The Svalbard Islands are in Northern Norway.
The finding is all the more unexpected as the team was seeking a virgin environment to try and establish what a background level of antimicrobial resistance in soil bacteria looks like.
Scientists found genes important to antimicrobial resistance in soil bacteria.
‘We took 40 samples to give us an idea of what the baseline of resistance might look like in nature, but we were surprised by how different the sites were from each other,’ says lead scientist David Graham at Newcastle University. Areas with high wildlife or human impact had greatest diversity of resistance DNA in the soil.
The results show that antibiotic resistance genes are accumulating even in the most remote locations. Included in a number of samples was a multidrug resistant gene called New Dehli strain, first isolated in India.
Newcastle University find antibiotic resistant genes in Arctic. Video: Newcastle University
Some sites had levels of antimicrobial resistance 10 times greater than others, particularly those with elevated levels of phosphorus, a nutrient usually scarce in Arctic soils.
‘There was much greater resistance diversity in sites with strong signatures of faecal matter,’ says Graham, indicating that migratory birds most likely brought the antimicrobial resistance genes, depositing them via their guano.
Psilocybin mushrooms have psychedelic properties. Image: Wikimedia Commons
The psychoactive compound in psychedelic ‘magic mushrooms’ could pave the way for new drugs to treat depression, according to a new study. Patients in the study reported that their mood had lifted, they felt less depressed and were less stressed immediately after taking psilocybin. Nearly half (47%) were still benefiting five weeks after discontinuing treatment.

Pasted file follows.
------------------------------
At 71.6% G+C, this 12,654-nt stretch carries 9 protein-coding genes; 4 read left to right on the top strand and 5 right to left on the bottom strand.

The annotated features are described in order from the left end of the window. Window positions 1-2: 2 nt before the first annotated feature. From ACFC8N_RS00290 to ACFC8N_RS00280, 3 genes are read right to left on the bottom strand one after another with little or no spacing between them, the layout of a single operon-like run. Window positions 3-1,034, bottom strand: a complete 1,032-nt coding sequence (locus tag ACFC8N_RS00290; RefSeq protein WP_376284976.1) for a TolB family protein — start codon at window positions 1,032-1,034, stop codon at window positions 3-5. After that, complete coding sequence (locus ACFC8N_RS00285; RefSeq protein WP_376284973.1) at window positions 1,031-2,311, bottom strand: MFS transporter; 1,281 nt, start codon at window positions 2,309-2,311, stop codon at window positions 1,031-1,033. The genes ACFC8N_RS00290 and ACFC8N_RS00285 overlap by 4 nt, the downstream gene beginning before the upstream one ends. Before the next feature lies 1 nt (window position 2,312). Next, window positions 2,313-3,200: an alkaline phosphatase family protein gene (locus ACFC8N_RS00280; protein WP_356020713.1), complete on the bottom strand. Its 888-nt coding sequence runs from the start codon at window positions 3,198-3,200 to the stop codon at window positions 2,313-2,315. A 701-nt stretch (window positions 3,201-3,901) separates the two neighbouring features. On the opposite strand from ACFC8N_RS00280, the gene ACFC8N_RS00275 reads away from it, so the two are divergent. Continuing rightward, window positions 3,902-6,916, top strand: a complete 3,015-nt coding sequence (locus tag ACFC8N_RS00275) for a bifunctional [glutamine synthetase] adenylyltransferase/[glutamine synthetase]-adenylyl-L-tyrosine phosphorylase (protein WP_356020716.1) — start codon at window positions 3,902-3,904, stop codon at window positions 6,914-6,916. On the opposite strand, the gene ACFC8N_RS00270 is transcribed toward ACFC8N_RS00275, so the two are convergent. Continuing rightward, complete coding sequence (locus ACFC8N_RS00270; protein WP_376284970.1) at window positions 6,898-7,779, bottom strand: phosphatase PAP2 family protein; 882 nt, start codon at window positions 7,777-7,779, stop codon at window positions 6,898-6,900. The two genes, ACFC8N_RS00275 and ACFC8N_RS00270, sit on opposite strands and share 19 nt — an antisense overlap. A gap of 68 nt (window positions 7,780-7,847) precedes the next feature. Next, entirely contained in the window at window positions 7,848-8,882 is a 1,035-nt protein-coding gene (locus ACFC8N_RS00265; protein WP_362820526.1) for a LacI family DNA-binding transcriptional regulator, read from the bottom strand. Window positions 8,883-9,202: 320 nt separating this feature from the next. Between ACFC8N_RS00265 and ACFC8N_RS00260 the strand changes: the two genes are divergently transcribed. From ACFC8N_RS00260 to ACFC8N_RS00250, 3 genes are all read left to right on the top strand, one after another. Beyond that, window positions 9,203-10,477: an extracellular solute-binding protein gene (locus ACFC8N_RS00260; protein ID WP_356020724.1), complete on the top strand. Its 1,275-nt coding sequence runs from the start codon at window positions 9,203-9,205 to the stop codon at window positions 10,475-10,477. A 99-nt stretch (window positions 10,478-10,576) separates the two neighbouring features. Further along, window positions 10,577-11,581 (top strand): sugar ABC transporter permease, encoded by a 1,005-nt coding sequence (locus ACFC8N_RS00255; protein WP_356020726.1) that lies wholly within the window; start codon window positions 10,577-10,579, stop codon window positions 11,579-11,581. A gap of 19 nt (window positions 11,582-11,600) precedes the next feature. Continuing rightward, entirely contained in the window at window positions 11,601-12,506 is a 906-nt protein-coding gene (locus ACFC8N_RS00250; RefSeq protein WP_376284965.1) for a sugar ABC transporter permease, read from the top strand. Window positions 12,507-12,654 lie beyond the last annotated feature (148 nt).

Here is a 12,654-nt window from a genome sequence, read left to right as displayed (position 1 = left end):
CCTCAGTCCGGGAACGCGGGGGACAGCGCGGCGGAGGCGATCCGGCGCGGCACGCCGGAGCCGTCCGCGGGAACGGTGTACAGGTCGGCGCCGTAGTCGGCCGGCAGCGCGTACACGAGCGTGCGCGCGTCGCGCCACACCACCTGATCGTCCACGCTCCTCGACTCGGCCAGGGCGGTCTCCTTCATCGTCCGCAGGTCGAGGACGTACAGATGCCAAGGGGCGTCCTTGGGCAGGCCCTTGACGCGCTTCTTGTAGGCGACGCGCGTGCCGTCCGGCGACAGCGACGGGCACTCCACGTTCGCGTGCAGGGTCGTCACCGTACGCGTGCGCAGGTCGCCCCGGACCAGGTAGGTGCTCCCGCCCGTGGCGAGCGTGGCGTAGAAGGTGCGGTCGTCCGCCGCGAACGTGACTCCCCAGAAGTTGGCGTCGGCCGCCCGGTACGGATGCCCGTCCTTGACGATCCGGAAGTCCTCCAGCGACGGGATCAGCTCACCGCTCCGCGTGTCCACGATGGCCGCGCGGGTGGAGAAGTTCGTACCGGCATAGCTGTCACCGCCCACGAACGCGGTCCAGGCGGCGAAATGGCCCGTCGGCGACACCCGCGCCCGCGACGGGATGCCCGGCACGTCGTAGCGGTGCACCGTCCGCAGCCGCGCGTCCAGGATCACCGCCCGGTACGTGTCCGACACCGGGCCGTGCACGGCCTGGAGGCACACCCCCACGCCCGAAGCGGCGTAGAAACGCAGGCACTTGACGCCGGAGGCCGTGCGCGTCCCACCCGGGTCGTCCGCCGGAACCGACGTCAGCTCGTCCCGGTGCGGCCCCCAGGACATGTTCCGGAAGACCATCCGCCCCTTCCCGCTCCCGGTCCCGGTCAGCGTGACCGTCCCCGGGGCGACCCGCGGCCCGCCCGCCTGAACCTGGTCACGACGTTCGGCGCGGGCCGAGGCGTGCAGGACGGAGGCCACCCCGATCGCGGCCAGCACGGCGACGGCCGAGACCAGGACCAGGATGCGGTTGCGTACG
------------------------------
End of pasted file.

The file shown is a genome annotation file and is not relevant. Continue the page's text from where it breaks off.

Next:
Robin Carhart-Harris and his team at Imperial College London, UK – the Psychedelic Research Group – gave psilocybin to 19 patients suffering from ‘treatment resistant’ depression, who had failed to benefit from other depression therapies. They were given 10mg initially and 25mg one week later.
The Psychedelic Research Group is the first in 40 years to use LSD in research in the UK since the Misuse of Drugs Act 1971. Image: Pixabay
‘Several of our patients described feeling “reset” after the treatment and often used computer analogies,’ said Carhart-Harris. ’Psilocybin may be giving these individuals the temporary kick start they need to break out of their depressive states.’
Functional MRI scans measuring activity and blood flow in the brain showed marked differences after the treatment. There was reduced blood flow to areas of the brain, including the amygdala, which processes emotional responses, such as stress and fear. Another brain network appeared to ‘stabilise’ after treatment.